‘Come home and be part of the new Ireland’ – Mary Lou McDonald’s call to arms delivered to audience of enthralled exiles in Australia
“I mean, Liverpool,” Mary Lou McDonald said. “There is a debate as to whether it is in fact English.” Laughter broke out at the National Press Club of Australia in Canberra and the sole Liverpudlian in the audience gave the Sinn Féin leader a thumbs-up as she spoke of her wish for Britain to become “good neighbours” again with Ireland.
s McDonald had, by this stage, been speaking for over an hour to assembled journalists, press club members, trade unionists, local MPs, business and academic types and ambassadors.
They had been highly engaged and appeared, at times, enthralled, judging by the applause and laughter for the Dublin Central TD who apologised in advance for the “raggedness” of her voice – a consequence, she explained, of leaving sun-kissed Ireland for rain-sodden Western Australia.
Sinn Féin was ‘kind of new kids on the block’
Ms McDonald and a small Sinn Féin delegation, including general secretary Ken O’Connell, are spending nearly a fortnight Down Under for a series of engagements with union leaders, representatives of indigenous organisations and the Irish community.
She is due to speak at a €2,000-a-plate dinner co-hosted by the Irish-Australian Chamber of Commerce and the Sydney Chapter of Trinity Alumni.
Tánaiste Leo Varadkar flagged the trip a few weeks ago in the Dáil during a particularly testy set of exchanges with Pearse Doherty. The Fine Gael leader claimed Ms McDonald would be flying business class and “clinking” glasses with Trinity graduates.
Sinn Féin has said it will not be receiving any income from the tour, including the dinner, and the trip is funded by the party. A Sinn Féin source said the delegation has been flying economy.
That message was tinged with typically blunt Sinn Féin rhetoric, in which the inevitability of Irish unity was talked up – “I believe this will happen in this decade, so we must prepare”. Partition, she said, had been “catastrophic” and we are living in its “end days”.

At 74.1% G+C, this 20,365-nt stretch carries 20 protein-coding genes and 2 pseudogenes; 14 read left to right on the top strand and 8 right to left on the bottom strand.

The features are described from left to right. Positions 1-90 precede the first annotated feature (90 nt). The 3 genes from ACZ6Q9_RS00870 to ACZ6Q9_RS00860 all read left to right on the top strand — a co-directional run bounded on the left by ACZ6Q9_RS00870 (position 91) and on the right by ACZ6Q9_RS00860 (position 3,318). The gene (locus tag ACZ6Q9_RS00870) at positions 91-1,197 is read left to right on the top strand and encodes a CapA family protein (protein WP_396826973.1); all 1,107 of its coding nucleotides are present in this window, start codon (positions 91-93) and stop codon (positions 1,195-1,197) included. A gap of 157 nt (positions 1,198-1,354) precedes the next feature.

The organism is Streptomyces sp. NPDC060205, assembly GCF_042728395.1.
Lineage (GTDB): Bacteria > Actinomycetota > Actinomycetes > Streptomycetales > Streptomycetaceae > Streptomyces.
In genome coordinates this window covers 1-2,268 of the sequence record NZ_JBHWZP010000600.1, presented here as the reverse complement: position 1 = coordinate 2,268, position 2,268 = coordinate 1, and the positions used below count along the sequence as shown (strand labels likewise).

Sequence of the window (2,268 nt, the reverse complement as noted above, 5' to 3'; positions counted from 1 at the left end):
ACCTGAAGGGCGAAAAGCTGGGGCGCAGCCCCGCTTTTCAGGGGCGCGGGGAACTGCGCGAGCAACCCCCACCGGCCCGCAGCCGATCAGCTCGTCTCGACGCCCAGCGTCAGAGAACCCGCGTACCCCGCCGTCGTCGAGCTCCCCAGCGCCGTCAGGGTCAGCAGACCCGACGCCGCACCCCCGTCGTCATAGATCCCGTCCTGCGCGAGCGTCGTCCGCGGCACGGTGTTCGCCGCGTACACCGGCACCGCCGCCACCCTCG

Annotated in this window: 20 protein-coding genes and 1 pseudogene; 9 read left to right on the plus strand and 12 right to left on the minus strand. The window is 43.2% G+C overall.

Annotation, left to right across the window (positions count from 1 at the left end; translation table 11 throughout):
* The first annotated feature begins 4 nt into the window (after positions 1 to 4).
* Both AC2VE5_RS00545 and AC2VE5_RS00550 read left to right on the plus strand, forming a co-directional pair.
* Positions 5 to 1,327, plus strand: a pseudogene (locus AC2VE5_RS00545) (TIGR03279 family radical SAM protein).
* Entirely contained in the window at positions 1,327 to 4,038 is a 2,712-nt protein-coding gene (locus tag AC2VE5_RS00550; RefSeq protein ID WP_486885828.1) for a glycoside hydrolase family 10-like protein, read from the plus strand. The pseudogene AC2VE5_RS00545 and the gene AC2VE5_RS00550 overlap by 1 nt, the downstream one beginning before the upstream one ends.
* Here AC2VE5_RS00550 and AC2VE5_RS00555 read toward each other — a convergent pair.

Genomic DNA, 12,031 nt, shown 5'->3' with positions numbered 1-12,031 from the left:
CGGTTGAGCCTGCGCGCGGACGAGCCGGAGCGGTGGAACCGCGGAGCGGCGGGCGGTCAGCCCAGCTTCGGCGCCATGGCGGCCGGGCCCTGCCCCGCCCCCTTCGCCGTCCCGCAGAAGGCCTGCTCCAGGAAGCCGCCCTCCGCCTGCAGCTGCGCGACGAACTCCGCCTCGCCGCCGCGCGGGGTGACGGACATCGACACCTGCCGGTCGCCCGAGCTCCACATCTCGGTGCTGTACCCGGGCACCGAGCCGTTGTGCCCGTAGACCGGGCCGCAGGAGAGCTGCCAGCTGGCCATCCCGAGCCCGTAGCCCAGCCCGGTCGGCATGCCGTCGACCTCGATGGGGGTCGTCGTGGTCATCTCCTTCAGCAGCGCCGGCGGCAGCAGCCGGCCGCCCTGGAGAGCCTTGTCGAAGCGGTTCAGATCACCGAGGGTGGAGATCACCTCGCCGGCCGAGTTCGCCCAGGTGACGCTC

What’s more, the “establishment parties” in the Republic had “clubbed together to deny the people a government for change” as if Fianna Fáil, Fine Gael and the Greens were subversives.
Process of reunification would be ‘orderly, peaceful and democratic’
Later, Ms McDonald claimed that “those who hold power rarely surrender it”, and while Sinn Féin was “Ireland’s oldest political party, we’re kind of new kids on the block as well”.
Sinn Féin is a relatively new force in the Dáil, whereas the Sinn Féin founded by Arthur Griffith in 1905 split after the Civil War, and the current party took shape post 1970 in the aftermath of another split over abstentionism.
Ms McDonald also declared herself “very proud” to be the “first female leader of the opposition in Ireland” (conveniently ignoring there is no such thing as an official opposition in Ireland – ironically, more the preserve of the political system in Westminster) and the fact that two other Dáil opposition parties, Labour and the Social Democrats, are currently led by women.
This minutiae would have been of little relevance or interest to this international audience. Her speech largely focused on the future of the North, Brexit and a border poll.
Ms McDonald argued that “the Northern state has been left in a permanently weak position because of partition” and prosperity could only be built on an all-Ireland basis as Brexit had meant Britain had forfeited access to the vast EU market.
She said the process of reunification would be “orderly, peaceful and democratic” and made a solemn vow that violence would not be countenanced.
In government, Sinn Féin would ‘make Ireland the home that you deserve’
“I say that as one of the effigies that was hanged and burnt on a bonfire along with some of my colleagues and, indeed, the leader of the Alliance party, also a woman,” she added in reference to the deplorable scenes that emerged from the recent Twelfth celebrations.
Most of those asking questions were journalists who prefaced their queries by noting their own Irish connections.
This was certainly not the most robust Q&A session Ms McDonald will have attended. Her speech was notable too for her appeal to Irish people living in Australia, some of whom, she said, “feel robbed of a life in Ireland” as a result of a “housing system characterised by unaffordable homes and extortionate rents, by living costs that were out of control long before we experienced the inflationary crisis of today”.
She pledged that, in government, her party would “make Ireland the home that you deserve”.
“Work hard, enjoy the sun, enjoy the lifestyle, but come home and be part of the new Ireland that we must build, we need you,” she said.
It was a call to arms of sorts, and one perhaps motivated by her desire to get those many thousands of exiled Irish home to vote her party into government in the coming years.
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